Summaries - Research
Back Coupling of Waves, Turbulence and Thermodynamics Across the Marginal Ice Zone
|Division||Graduate School of Engineering & Applied Science|
|Investigator(s)||Stanton, Timothy P.|
|Sponsor||Office of Naval Research (Navy)|
1. Understand coupling of surface-wave-driven mechanical forcing and solar-radiation-driven thermodynamic forcing in the marginal ice zone.
Within the MIZ, the ocean-ice-albedo feedback mechanism is coupled to the ice deformation and fracturing that results from the presence of surface wave orbital motions and non-linear sub-harmonics resulting from interaction with the MIZ. We are interested in exploring, over the course of a summer heating season, the relationships between wave action, open water fraction, ocean warming, and ice melt rates in the MIZ. Is wave-action a crucial component of the positive feedback mechanism in the MIZ?
2. Identify forcing mechanisms and quantify vertical mixing rates at the base of the ocean surface layer across the marginal ice zone.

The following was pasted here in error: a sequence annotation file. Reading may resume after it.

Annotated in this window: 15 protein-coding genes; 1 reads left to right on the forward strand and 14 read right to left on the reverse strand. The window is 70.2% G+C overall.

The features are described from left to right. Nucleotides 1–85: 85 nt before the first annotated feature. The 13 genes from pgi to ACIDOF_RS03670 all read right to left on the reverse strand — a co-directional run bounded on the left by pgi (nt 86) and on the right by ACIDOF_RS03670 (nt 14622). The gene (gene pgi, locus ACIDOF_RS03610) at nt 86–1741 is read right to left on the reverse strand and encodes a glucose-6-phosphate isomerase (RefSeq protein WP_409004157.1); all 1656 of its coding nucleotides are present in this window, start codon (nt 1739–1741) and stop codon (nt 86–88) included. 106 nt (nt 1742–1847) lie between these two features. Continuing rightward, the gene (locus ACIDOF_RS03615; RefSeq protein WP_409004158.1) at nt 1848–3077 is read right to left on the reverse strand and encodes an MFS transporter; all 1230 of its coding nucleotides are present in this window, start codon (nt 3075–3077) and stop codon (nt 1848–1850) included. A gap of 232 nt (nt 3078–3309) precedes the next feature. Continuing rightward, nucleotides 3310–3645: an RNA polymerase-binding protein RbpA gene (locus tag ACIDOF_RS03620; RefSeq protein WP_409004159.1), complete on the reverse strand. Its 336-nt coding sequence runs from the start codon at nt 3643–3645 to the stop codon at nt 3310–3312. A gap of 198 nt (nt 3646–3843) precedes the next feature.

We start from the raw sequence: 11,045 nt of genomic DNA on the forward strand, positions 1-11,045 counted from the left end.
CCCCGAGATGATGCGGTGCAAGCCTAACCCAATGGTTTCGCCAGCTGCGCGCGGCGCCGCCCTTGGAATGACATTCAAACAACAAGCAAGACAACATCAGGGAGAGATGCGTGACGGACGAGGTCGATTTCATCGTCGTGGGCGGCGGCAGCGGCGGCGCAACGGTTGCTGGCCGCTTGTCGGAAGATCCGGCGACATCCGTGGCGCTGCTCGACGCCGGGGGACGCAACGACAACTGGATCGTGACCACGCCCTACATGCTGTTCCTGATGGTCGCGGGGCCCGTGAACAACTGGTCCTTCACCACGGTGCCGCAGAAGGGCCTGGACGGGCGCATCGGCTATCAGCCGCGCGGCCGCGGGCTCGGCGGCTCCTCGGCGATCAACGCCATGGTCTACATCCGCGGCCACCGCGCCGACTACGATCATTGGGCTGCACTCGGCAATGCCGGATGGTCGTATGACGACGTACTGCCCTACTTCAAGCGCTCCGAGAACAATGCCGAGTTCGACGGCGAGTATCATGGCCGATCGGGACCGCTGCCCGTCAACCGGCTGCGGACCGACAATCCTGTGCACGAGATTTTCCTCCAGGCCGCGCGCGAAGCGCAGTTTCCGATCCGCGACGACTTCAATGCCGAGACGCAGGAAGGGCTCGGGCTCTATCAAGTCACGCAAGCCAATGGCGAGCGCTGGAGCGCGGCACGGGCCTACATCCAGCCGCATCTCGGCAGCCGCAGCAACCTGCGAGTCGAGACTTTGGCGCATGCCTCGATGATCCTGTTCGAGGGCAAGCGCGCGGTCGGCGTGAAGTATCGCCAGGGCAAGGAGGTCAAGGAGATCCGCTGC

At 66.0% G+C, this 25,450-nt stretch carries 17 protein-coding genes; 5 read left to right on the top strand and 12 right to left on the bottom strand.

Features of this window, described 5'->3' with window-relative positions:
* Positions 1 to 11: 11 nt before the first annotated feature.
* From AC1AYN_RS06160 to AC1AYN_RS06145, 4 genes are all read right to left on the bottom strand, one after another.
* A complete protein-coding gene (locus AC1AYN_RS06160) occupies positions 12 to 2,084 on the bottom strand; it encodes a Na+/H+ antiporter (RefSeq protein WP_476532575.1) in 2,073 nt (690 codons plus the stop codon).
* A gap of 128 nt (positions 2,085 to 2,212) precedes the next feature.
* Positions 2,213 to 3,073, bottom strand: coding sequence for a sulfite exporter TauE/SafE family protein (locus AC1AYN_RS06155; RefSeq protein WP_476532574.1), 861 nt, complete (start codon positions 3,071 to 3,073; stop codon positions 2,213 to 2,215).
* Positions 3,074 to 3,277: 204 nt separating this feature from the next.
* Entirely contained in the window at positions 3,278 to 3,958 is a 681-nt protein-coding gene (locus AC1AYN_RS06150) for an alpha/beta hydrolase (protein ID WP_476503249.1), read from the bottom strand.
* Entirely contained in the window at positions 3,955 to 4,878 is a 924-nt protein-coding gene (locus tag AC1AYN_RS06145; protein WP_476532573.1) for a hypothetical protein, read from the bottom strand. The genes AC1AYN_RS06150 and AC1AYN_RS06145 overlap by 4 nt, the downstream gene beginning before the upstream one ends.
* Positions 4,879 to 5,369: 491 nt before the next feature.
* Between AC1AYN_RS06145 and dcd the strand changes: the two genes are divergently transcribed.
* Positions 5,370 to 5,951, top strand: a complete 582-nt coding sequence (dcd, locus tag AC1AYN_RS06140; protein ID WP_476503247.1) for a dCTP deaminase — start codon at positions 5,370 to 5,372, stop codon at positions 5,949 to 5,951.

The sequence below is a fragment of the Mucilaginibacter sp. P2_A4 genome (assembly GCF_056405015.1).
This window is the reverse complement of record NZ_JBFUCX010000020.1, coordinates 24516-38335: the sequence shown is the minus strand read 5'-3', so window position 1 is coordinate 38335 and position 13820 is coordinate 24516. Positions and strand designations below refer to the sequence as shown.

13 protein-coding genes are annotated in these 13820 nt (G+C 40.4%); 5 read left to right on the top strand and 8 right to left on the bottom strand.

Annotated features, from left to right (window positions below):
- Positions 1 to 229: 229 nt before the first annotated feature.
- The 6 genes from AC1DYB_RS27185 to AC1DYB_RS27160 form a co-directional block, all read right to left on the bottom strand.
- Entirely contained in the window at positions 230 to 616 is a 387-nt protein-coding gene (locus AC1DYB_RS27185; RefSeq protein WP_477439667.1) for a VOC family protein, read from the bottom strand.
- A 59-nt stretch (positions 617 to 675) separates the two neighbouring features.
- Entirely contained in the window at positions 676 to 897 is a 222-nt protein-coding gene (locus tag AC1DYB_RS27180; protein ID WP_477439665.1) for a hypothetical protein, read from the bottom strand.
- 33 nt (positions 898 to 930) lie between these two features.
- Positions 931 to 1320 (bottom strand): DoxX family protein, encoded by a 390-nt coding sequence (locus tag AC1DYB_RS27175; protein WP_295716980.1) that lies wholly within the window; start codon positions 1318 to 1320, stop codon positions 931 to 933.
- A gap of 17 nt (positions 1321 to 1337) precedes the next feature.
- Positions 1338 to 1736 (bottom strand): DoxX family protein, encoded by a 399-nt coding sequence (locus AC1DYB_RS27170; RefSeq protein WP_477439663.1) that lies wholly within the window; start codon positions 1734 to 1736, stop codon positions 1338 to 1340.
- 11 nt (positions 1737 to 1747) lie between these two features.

It is expected that mixing rates in open water areas of the Arctic are larger than in ice-covered areas due to presence of surface waves and the direct transmission wind stress to the upper ocean. Do enhanced vertical mixing rates at the base of the mixed layer in the open ocean and the MIZ make significant contributions to basal ice melting and the retreat of the sea ice cover? This enhanced entrainment heat flux will depend strongly on the underlying pycnocline salinity structure and heat content. Localized upwelling at the ice edge may bring relatively warm, upper pycnocline waters close to the surface and more accessible to surface-driven entrainment
3. Map penetrating solar radiation, ocean heat storage and vertical ocean heat fluxes across the marginal ice zone
What is the variability of irradiance, heat content and vertical heat fluxes across the MIZ? As the ice cover diminishes and retreats, the mixed layer freshens with ice melt water and warms from summer solar insolation. Melting will accelerate if there are significant lateral exchanges across the MIZ. How significant are non-local heating processes across the MIZ? How much heat is trapped below the ocean mixed layer as the MIZ/ice edge evolves during the melt season?
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